More than a half aboriginal Torres street Islander people completed non-school qualification, where about 40% of people between age 25-64 was higher compared to 32% in 2002.
About 54% of Aboriginal Tores strait Islander people between 15-64 years were unemployed in 2008. This was an increase about 6%.
The fraction of Aboriginal Tores strait Islander that lived in household and had ran out of money for their basic living expenses came down the previous year from 44% in 2002 to 28% in 2008. Almost 30% of Aboriginal Tores strait Islander children aged 014 years lived in dwellings that required at least one extra bedroom in 2008. Rates were higher in remote areas (57%) and lower in regional areas (26%) and major cities (19%).
A good number of Aboriginal and Torres Strait Islander people completed Year 12 22% (of people aged 15 years and over) in 2008, up from 18% in 2002.
More Aboriginal and Torres Strait Islander in Australia were employed and the number was from 17% to 23% in the year 2008 and remained 3 times above the rate of non-indigenous Australians (5%).
In the year 2004 the indigenous students were half who continued to year 12 as non-indigenous students.
Statistics shows between an individuals social and economic status and the health, that poverty is a bigger factor that leads to poor health as illustrated below;
Illiteracy and low quality education are linked to poor health status and it inhibits people to use health information.
Low income earning reduces the accessibility of medicine and other health services.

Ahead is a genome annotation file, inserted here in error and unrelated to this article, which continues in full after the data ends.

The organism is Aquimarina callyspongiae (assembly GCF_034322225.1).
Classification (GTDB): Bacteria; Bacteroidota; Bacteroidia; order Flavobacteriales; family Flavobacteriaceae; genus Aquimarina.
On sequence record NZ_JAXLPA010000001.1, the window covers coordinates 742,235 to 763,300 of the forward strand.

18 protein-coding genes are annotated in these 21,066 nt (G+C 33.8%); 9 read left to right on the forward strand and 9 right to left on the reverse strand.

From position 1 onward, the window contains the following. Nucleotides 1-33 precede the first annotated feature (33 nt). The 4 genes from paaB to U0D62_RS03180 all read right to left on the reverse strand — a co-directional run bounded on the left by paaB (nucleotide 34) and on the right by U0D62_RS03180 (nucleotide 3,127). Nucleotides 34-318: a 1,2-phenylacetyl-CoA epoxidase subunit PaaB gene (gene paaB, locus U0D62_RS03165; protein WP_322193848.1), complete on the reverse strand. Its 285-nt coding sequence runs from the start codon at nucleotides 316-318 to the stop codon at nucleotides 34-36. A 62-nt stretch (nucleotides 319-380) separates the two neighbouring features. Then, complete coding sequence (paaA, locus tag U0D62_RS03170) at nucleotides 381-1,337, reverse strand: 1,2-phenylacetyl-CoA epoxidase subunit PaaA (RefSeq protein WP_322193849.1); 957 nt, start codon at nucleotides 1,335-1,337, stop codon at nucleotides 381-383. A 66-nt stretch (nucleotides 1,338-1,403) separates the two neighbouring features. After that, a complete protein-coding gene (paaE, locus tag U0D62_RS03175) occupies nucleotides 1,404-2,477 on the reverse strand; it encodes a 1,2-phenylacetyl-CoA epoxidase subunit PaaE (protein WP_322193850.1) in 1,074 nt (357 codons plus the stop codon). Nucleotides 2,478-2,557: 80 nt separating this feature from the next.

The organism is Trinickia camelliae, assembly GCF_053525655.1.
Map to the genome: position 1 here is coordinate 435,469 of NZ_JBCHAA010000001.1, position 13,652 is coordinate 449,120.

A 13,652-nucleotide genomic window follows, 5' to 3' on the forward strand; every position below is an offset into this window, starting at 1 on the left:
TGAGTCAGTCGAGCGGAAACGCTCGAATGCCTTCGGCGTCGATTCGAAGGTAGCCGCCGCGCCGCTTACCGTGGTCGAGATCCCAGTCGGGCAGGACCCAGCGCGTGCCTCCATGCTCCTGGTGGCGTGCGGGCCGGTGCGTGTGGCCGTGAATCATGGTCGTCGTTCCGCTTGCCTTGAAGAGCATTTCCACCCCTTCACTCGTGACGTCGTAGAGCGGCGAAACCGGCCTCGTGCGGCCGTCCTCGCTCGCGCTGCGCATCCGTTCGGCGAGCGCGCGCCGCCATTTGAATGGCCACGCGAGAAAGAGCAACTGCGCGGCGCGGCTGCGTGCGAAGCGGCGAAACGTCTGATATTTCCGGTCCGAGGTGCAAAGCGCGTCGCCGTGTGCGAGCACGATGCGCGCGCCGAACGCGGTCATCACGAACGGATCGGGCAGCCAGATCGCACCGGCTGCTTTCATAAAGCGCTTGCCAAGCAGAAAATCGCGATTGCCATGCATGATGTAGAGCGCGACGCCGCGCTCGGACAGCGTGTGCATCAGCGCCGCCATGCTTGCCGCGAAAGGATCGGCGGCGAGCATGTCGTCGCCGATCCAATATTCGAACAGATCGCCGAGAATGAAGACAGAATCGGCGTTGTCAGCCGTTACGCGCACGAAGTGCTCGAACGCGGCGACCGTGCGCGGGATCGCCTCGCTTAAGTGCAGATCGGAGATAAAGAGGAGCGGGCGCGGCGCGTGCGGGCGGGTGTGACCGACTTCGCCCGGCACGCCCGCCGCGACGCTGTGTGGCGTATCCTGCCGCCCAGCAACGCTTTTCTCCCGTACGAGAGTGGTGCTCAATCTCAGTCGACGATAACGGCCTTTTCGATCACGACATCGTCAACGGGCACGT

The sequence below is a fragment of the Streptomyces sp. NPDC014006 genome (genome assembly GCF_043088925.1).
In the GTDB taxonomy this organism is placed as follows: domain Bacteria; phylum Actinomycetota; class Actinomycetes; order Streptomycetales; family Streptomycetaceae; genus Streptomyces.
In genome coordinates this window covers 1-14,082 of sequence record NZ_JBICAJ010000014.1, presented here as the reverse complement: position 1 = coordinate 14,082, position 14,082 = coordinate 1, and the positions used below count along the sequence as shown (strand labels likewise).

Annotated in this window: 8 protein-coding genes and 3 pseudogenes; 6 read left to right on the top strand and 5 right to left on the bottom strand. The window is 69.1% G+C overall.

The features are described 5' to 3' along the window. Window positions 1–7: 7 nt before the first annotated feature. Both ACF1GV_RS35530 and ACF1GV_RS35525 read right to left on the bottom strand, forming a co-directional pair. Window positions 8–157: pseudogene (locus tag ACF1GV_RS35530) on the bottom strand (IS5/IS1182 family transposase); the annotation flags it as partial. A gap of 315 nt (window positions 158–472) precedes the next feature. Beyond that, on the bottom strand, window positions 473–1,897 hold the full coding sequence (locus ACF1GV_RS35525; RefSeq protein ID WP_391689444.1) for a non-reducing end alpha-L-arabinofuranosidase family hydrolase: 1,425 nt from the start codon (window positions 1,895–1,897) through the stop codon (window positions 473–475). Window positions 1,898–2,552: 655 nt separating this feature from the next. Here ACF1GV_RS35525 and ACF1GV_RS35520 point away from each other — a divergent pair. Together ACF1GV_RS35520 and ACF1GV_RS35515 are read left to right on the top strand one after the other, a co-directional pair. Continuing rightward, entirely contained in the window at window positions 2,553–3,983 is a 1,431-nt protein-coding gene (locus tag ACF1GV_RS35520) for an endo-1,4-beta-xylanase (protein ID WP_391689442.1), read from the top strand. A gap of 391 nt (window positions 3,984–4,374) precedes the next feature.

Lack of enough shelter and high population is linked to poverty and promotes communicable disease.
Malnutrition is also linked to poverty and that leads to chronic diseases and subsequent deaths. Mostly this affect the infants.
Drug abuse and alcohol are behaviours that are associated in lowering the socio-economic status.
Research has also demonstrated that poor people also have less financial and other forms of control over their lives. This can contribute to a greater burden of unhealthy stress where prolonged exposure to psychological demands where possible to control the situation are perceived to be limited and the chances of reward are small. Chronic stress can impact on the bodys immune system, circulatory system, and metabolic functions through a variety of hormonal pathways and is associated with a range of health problems from diseases of the circulatory system (notably heart disease), mental health problems, violence against women and other forms of community dysfunction
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